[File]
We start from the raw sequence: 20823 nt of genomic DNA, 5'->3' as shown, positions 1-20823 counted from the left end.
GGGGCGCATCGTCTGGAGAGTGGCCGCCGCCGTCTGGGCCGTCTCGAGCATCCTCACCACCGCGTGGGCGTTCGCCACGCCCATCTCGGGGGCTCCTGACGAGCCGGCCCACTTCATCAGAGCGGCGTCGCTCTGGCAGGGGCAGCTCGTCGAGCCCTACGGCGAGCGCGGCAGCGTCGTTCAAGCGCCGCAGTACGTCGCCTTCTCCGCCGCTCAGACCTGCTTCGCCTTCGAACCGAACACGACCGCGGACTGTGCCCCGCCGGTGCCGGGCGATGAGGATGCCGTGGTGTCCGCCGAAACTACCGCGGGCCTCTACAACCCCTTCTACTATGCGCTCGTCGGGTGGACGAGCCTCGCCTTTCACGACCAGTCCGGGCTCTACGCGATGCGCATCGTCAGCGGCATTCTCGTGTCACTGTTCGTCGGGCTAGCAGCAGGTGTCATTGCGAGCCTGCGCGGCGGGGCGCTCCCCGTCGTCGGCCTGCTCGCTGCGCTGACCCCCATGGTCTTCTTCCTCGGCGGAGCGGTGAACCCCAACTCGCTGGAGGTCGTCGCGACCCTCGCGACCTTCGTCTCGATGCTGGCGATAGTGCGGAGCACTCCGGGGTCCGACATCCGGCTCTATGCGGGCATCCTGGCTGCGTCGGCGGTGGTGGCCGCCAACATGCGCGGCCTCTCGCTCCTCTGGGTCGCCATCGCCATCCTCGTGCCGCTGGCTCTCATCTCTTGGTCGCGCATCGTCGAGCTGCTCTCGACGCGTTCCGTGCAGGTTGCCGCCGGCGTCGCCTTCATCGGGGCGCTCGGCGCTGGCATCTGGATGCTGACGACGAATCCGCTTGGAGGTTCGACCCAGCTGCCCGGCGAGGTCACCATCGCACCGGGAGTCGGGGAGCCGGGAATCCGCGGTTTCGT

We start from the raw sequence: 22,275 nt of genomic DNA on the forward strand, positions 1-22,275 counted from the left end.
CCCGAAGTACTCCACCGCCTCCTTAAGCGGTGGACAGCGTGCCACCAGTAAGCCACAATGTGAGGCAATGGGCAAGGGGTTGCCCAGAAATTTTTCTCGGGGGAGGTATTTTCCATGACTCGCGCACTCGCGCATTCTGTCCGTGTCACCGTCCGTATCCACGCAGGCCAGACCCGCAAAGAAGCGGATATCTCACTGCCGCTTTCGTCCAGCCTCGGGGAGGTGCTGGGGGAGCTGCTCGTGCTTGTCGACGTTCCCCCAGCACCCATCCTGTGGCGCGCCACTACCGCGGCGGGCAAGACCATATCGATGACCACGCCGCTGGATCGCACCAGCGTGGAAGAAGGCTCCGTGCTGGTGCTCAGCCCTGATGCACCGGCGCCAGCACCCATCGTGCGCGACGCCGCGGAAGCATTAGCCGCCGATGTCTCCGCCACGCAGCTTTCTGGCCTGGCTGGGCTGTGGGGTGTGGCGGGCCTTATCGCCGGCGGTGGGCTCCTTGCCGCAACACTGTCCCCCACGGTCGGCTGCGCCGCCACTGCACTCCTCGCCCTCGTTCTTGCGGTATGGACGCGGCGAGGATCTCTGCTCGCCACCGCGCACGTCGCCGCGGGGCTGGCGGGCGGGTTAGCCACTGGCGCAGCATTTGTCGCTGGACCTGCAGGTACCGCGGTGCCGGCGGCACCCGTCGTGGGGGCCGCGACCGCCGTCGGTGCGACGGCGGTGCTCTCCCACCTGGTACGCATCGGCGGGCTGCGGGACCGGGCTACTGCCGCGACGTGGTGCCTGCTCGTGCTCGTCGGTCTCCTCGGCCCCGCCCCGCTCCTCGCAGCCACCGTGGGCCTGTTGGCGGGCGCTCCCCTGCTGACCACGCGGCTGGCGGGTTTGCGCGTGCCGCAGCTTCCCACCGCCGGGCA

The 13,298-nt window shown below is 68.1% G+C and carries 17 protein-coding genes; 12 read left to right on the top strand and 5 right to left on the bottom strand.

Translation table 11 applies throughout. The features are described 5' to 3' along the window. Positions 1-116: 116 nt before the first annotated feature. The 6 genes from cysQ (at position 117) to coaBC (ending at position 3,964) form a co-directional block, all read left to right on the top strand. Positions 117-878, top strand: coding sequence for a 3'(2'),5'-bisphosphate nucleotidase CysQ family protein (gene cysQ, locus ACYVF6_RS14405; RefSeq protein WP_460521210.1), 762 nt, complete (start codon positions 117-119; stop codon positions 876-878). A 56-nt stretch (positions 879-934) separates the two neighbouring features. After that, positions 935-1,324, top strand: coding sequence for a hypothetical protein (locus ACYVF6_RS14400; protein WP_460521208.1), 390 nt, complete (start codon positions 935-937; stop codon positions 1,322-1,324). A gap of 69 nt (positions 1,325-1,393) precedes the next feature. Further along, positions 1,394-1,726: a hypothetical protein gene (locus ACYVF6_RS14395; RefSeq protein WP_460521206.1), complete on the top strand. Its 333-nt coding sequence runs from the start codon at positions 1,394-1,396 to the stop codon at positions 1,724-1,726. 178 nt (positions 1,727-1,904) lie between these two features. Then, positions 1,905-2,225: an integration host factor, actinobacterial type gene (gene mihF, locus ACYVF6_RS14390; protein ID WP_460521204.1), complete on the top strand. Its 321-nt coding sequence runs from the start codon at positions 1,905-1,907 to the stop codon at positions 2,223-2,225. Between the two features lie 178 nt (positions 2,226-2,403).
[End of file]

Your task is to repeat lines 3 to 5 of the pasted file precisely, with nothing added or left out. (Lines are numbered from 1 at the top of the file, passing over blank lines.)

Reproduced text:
We start from the raw sequence: 22,275 nt of genomic DNA on the forward strand, positions 1-22,275 counted from the left end.
CCCGAAGTACTCCACCGCCTCCTTAAGCGGTGGACAGCGTGCCACCAGTAAGCCACAATGTGAGGCAATGGGCAAGGGGTTGCCCAGAAATTTTTCTCGGGGGAGGTATTTTCCATGACTCGCGCACTCGCGCATTCTGTCCGTGTCACCGTCCGTATCCACGCAGGCCAGACCCGCAAAGAAGCGGATATCTCACTGCCGCTTTCGTCCAGCCTCGGGGAGGTGCTGGGGGAGCTGCTCGTGCTTGTCGACGTTCCCCCAGCACCCATCCTGTGGCGCGCCACTACCGCGGCGGGCAAGACCATATCGATGACCACGCCGCTGGATCGCACCAGCGTGGAAGAAGGCTCCGTGCTGGTGCTCAGCCCTGATGCACCGGCGCCAGCACCCATCGTGCGCGACGCCGCGGAAGCATTAGCCGCCGATGTCTCCGCCACGCAGCTTTCTGGCCTGGCTGGGCTGTGGGGTGTGGCGGGCCTTATCGCCGGCGGTGGGCTCCTTGCCGCAACACTGTCCCCCACGGTCGGCTGCGCCGCCACTGCACTCCTCGCCCTCGTTCTTGCGGTATGGACGCGGCGAGGATCTCTGCTCGCCACCGCGCACGTCGCCGCGGGGCTGGCGGGCGGGTTAGCCACTGGCGCAGCATTTGTCGCTGGACCTGCAGGTACCGCGGTGCCGGCGGCACCCGTCGTGGGGGCCGCGACCGCCGTCGGTGCGACGGCGGTGCTCTCCCACCTGGTACGCATCGGCGGGCTGCGGGACCGGGCTACTGCCGCGACGTGGTGCCTGCTCGTGCTCGTCGGTCTCCTCGGCCCCGCCCCGCTCCTCGCAGCCACCGTGGGCCTGTTGGCGGGCGCTCCCCTGCTGACCACGCGGCTGGCGGGTTTGCGCGTGCCGCAGCTTCCCACCGCCGGGCA

The 13,298-nt window shown below is 68.1% G+C and carries 17 protein-coding genes; 12 read left to right on the top strand and 5 right to left on the bottom strand.